One of the drawbacks of a life captured on film is the irrefutable evidence of time passing. The camera can hide many things, but not the fact that people, even famous people, grow old. Right before our eyes.
With the possible exception of Robin Williams.
Even as his hairline retreated and the wrinkles appeared, Williams, who exploded into the collective consciousness at 27 as the irrepressible rainbow-suspendered alien in "Mork and Mindy," never seemed to age. Williams dies Monday at 63.
He exuded a manic energy that, if anything, seemed even more youthful as the years passed. His eyes sparked with ideas that you could all but see streaking past like a thousand bright blue fish. His comedic signature was the free-form, free-wheeling monologue, a frothy torrent of words and voices and sounds that poured out of him in no apparent order, save his own essential, mysterious understanding of comedy.
He was more than a star. He was a fixed point in the universe.
No matter how many times we are reminded of the relentlessly democratic nature of mortality, there are people who seem exempt. For those of us who came of age with "Mork and Mindy," who spent our lives watching the zany sitcom star shift to successful stand-up comedian, then to serious film star and back again to TV, Robin Williams was one of them.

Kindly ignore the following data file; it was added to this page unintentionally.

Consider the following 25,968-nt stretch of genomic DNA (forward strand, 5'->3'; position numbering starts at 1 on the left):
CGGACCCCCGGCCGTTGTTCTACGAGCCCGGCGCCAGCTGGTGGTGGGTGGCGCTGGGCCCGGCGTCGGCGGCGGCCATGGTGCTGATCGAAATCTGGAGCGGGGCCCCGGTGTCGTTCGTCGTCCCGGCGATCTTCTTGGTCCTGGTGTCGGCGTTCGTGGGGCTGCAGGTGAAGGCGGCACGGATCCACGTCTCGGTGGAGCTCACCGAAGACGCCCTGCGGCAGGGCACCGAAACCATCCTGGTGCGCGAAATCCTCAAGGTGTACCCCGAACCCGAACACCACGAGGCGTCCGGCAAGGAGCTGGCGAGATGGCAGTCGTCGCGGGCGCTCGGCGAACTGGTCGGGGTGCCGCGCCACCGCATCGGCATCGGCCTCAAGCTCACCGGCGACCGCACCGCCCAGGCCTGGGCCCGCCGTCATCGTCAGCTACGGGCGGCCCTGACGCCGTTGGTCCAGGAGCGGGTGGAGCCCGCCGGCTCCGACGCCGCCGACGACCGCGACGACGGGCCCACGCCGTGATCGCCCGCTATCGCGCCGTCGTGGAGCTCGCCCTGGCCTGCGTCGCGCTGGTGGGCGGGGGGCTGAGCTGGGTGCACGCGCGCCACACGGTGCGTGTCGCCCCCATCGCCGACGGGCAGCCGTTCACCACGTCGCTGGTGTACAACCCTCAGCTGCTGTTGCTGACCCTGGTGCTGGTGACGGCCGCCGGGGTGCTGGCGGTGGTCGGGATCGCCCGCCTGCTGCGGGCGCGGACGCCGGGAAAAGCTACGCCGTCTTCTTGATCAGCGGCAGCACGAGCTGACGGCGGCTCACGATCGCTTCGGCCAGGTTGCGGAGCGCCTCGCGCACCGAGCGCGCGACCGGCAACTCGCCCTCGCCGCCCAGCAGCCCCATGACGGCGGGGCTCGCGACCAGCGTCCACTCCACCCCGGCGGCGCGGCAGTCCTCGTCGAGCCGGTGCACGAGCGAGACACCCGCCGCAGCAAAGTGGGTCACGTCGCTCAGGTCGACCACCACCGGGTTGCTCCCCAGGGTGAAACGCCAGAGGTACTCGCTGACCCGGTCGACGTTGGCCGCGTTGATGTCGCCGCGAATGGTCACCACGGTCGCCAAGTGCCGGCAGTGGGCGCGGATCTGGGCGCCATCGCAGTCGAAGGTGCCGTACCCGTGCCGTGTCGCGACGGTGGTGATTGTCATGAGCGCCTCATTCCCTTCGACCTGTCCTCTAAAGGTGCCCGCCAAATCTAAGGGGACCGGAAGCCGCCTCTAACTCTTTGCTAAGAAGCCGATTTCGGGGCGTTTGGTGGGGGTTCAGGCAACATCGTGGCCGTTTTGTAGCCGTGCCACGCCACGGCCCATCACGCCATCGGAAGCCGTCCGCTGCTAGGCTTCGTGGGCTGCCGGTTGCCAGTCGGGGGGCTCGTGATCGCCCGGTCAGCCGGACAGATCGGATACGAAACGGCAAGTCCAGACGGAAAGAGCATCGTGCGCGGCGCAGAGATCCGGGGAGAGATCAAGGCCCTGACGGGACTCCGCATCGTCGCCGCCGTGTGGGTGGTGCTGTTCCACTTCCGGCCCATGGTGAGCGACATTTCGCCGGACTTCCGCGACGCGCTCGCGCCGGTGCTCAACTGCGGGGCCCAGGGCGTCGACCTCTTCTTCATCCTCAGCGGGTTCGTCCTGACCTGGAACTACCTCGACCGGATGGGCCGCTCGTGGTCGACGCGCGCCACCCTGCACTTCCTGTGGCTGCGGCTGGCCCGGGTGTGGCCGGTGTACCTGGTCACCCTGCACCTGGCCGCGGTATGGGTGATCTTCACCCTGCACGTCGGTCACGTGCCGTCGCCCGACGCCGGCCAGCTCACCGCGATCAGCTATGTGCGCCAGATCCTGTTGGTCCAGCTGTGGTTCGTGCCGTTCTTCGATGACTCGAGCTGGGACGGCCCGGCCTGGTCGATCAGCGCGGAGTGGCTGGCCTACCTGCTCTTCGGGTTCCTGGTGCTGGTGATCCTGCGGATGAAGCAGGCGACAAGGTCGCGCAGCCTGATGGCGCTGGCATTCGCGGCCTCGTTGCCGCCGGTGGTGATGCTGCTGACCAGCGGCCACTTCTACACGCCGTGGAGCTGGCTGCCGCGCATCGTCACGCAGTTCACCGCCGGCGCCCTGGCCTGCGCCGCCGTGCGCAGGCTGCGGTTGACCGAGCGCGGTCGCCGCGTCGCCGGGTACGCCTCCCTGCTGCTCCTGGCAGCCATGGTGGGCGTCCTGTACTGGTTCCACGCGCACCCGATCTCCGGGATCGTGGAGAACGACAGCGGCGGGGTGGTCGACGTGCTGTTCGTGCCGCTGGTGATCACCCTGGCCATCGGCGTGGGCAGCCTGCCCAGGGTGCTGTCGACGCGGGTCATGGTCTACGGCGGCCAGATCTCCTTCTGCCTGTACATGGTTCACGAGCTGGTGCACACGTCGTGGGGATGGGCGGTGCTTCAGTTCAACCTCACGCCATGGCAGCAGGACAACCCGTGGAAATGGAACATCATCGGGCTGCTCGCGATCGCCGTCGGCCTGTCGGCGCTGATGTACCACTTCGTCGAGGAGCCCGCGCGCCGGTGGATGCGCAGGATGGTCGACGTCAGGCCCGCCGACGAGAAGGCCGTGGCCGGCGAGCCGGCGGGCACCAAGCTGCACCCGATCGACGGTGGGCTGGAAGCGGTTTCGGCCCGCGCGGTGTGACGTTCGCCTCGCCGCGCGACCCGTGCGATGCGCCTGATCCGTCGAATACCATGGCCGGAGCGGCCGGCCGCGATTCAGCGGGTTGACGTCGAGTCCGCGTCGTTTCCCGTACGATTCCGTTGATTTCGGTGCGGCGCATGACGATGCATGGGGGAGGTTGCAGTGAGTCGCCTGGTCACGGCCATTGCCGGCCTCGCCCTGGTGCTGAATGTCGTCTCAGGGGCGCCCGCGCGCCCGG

His brain defied gravity, his face was made of rubber, the laughter he inspired surely must echo far into deep space and his death seems almost impossible.
We knew that he, like so many of his colleagues, battled drugs and alcohol and had a somewhat scandalous love life. Yet there he was, year after year, reinventing himself, resurrecting himself, finding some other way to channel what must have been an exhausting if inexhaustible will to perform.
He gave voice to Vietnam, carpe diem, a drag-queen nanny and a blue genie; he brought board games and penguins and Teddy Roosevelt to life. He was nominated for an Oscar for "Good Morning, Vietnam" and "Dead Poets Society" before winning with "Good Will Hunting."
It's hard to think of another actor who has moved so fluidly through so many genres, whose roles remain so disparate, so desperate, so high-percentage iconic.
Robin Williams was 63 when he died, but we will never have a chance to see him grow old. Because he never did.